Glutamate neurotoxicity can be mediated by NMDAr, AMPA receptors, or kainate receptors. To examine NMDAr-mediated toxicity, rat cortical neurons were exposed to glutamate for 10 min in a magnesium-free medium, and the level of lactate dehydrogenase released was used as an index of cell injury. To examine AMPA/kainate receptor-mediated toxicity, neurons were incubated for 20 hr with glutamate or a specific AMPA or kainate receptor ligand (fluorowillardiine or 4-methyl-glutamate, respectively). An NMDAr antagonist (MK-801) and an agent to prevent receptor desensitization also were included. Cannabidiol prevented cell death equally well (EC50 of 2–4 μM) in both NMDAr and AMPA/kainate toxicity models (Fig. (Fig.11 A and B).
 
Similar data also was observed when glutamate was replaced with either AMPA-specific or kainate receptor-specific ligands (data not shown). These results suggest that cannabidiol protects similarly, regardless of whether toxicity is mediated by NMDA, AMPA, or kainate receptors.
 
Figure 1
Figure 1
Effect of cannabidiol on NMDAr- (A) and AMPA/kainate receptor- (B) mediated neurotoxicity. Data shown represents mean values ± SEM from a single experiment with four replicates. Each experiment was repeated on at least four occasions with (more ...)
 
AMPA/Kainate Toxicity Is Calcium Dependent.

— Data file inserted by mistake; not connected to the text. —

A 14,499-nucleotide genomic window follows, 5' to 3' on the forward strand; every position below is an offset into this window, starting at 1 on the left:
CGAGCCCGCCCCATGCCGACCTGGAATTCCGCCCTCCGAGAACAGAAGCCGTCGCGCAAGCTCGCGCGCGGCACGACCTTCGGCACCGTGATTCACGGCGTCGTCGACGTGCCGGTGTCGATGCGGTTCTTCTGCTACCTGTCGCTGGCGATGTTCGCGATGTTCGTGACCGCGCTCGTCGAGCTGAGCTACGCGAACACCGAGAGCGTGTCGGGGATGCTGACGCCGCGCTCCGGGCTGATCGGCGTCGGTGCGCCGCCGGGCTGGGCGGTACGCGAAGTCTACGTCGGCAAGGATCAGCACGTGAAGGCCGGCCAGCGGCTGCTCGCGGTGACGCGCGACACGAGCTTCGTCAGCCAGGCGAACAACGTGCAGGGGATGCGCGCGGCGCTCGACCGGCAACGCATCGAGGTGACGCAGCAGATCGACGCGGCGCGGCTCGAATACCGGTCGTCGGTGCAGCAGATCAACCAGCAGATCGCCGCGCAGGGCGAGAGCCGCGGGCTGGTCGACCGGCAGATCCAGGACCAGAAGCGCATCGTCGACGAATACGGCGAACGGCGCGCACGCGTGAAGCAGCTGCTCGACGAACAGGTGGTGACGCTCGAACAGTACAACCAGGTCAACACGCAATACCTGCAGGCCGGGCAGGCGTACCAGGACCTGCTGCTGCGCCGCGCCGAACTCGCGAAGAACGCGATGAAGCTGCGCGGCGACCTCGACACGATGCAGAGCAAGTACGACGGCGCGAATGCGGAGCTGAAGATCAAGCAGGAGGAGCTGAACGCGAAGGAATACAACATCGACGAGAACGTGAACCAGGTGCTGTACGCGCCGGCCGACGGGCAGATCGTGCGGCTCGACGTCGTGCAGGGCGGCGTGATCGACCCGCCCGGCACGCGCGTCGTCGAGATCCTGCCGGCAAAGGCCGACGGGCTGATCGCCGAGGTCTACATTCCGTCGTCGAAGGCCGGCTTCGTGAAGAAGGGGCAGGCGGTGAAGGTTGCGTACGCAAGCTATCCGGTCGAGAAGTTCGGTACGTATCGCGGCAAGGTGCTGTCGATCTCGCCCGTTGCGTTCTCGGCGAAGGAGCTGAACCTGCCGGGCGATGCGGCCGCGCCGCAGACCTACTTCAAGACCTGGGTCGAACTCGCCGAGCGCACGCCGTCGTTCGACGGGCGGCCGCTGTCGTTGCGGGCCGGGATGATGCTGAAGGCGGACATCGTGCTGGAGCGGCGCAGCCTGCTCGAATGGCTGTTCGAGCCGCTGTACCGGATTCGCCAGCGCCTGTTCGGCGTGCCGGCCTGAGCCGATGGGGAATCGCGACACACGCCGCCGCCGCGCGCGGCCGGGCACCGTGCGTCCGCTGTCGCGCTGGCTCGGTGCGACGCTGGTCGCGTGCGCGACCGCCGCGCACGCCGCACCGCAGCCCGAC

Increased calcium influx is known to be a key factor in NMDAr-induced cell death, but its role in AMPA and kainate toxicity is less clear. It has been suggested that AMPA/kainate receptors may not directly allow entry of sufficient calcium to kill cells. However, AMPA/kainate receptors flux large amounts of sodium, which can depolarize cell membranes. Such depolarization may activate both voltage-sensitive calcium channels and facilitate NMDAr activation .
 
In this way, AMPA/kainate receptor stimulation may lead indirectly to accumulation of toxic intracellular calcium levels. Addition of the calcium chelator EDTA reduced toxicity in a concentration-dependent manner, demonstrating the involvement of calcium in AMPA/kainate-type toxicity (data not shown). EDTA (2 mM) eliminated ≈70% of glutamate toxicity (Fig. (Fig.2)2) even though the presence of MK-801 prevented NMDAr activation.